Crime between two worlds

How are you finding living in Britain?
For me it is a very positive experience because I’m a writer, so I work at home, I live in Oxford, which is a very cosmopolitan place where people from abroad are welcome. I don’t have any problems in that sense. Now I think is a difficult time for people from abroad that are living in the UK with Brexit and the political situation. Despite that, I am used to travelling from Britain to Barcelona very often, because here I have part of my life, you know, my mother, my brother, my friends... and also my publishers.
How long have you been writing crime novels?
Well, I published my first book in 2006, but I could say I’ve been writing all my life, you know, short stories or even other novels that I never tried to publish. But with the first crime fiction novel that I wrote, my husband convinced me to take it to an agent, so I tried, and it worked! Since then I’ve been writing novels because the first one worked very well, and it was translated into several languages.
What caused you to choose crime fiction?
In fact, when I wrote the first novel I didn’t think that I was writing crime fiction, I thought I was writing, you know, a novel with a lot of irony about our society, with a critical point of view. But then my publisher decided that wasn’t true, that it was crime fiction, because it’s true that in the book there are murders, an investigation and so on. Then I realised that crime fiction worked very well in order to let me explain the kind of things I wanted to talk about.
Do you think your time in Britain has influenced your writing in any way?
No, but the thing is that in my last book of short stories there appear English characters, although the plot, the scenario, is not in England, because there appear people from Barcelona, so I think that is the influence of living there. In the future, I think I want to write about more British characters.
Why is it so popular to write crime fiction? What do you think people get out of it?
Well, I think that people enjoy the enigma and the mystery and to find out who done it, but also because crime fiction is a genre that allows one to write with a very critical perspective about our contemporary society, so that one can really portray how a society works. I think that’s what people want to find in a novel; not just the mystery, but also the other things that explain the kind of society where we are living in.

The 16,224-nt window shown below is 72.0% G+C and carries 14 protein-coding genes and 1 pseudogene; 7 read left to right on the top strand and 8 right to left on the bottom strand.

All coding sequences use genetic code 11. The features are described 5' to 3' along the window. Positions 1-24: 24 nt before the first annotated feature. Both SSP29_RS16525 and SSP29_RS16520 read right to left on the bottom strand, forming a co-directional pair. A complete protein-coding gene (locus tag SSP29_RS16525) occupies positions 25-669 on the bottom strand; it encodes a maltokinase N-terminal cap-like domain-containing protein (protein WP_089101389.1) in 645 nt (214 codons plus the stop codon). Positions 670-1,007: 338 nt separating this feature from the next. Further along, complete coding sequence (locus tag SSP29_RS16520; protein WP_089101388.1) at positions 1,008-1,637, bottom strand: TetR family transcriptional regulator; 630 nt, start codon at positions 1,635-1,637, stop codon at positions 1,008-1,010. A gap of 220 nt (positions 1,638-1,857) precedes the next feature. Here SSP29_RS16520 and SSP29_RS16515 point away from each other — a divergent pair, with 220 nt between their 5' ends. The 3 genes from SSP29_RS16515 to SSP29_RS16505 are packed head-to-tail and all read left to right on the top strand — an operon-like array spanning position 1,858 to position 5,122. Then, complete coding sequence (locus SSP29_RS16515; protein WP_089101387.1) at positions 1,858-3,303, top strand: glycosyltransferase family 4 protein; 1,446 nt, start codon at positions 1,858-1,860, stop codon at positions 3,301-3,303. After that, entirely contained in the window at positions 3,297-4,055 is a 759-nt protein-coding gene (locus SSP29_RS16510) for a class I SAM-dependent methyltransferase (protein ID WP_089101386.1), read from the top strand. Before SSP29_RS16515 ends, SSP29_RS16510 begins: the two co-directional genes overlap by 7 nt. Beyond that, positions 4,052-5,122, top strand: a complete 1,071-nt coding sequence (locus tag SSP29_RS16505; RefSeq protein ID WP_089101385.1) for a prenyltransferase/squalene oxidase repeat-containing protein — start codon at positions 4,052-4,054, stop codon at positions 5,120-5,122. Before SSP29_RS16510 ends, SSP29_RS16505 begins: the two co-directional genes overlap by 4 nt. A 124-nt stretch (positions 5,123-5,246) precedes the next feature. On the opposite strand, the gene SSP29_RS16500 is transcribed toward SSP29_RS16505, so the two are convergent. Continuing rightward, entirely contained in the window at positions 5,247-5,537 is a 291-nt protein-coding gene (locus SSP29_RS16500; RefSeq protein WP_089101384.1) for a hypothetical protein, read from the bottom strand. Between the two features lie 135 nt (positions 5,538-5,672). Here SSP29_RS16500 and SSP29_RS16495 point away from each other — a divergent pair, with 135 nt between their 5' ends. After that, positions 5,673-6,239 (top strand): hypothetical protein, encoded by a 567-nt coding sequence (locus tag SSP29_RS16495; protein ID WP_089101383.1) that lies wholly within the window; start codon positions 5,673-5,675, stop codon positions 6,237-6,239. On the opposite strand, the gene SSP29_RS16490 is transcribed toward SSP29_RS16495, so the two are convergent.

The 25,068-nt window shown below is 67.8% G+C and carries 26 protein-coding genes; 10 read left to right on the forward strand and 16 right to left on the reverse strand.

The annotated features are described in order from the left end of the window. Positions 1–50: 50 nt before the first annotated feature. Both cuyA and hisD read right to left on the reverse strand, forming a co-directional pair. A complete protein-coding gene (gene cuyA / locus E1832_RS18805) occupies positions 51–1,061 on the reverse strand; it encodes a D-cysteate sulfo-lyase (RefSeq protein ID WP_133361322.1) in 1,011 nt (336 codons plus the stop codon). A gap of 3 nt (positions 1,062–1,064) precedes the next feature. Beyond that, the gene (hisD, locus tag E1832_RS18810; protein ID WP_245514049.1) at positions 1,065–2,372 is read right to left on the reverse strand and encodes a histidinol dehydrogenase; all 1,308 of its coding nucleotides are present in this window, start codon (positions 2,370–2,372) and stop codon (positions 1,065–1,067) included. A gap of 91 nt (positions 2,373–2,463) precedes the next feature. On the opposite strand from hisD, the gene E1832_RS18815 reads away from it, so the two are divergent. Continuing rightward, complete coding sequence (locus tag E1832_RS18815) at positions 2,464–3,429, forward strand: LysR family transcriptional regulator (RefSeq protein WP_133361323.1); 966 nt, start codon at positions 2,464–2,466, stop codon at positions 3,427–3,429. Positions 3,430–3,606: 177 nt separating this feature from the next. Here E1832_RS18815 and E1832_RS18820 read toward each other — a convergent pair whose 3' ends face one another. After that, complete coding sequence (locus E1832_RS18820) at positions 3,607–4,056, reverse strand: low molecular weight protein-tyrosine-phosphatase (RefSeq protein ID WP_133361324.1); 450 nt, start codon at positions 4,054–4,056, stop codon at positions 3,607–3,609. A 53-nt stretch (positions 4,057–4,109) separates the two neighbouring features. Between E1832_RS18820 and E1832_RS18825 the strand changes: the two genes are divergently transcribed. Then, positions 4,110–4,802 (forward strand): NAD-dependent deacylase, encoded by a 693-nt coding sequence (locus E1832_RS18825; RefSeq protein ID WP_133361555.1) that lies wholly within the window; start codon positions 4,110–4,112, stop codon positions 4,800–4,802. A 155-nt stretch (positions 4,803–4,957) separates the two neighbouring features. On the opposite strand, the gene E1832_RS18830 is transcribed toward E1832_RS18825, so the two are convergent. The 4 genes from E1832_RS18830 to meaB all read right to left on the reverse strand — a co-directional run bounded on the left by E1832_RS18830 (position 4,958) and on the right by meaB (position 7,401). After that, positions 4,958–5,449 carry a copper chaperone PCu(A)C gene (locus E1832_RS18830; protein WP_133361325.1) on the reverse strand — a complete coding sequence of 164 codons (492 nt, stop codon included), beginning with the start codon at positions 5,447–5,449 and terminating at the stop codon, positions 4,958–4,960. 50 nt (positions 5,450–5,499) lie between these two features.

You have now become a member of the Crime Writers Association. Is it possible to compare that to the community of crime writers here in Catalonia?
The thing is that the Crime Writers Association has much more money to do things and many more members; it is a very, very big association. But it’s true that here writers are also very active and organise a lot of things with few resources. In my case, I’m a “rara avis” in the association because English is not my language, and there are not so many members in the association that don’t have English as their mother tongue.
Let’s talk about your latest book, Matèria grisa. What is the story behind it that made you want to write it.
There are eight short stories that are completely independent, but one of the particularities of the book is that all the stories are connected through the different characters. It’s not a novel at all, because the stories are completely different, but everything is connected, so when the reader reads them, he discovers these connections that the characters are not aware of.
What makes a short story more of challenge than a novel?
Both of them are difficult. I don’t think that writing a novel is easier than writing a short story. A short story is really difficult to write too because you have to explain a lot of things in only a few pages and you have to decide what to keep, what is important, what not...I believe that in a novel you have more freedom to write about more things.
How do you come up with new ideas without repeating anything from other writers, for example thinking of different ways to commit the murder?
In the first or the second novel that I wrote it was easy, you know, because it was the first time and I think I chose poison for the first one and in the second just an impact to the head. But it’s true that in the next ones I was going to use the same ideas but I realised that I couldn’t repeat them, so in one of my novels I think I decided to use a radioactive poison – because I love poison. And on the other hand, every victim requires a different way of being murdered because it also depends on the personality of the murderer or on the circumstances; it has to make sense.

Going Native

Teresa Solana
Every Monday, English Hour airs the interview series Going Native.
This time Neil talks to the Catalan writer and translator and UK resident, Teresa Solana.
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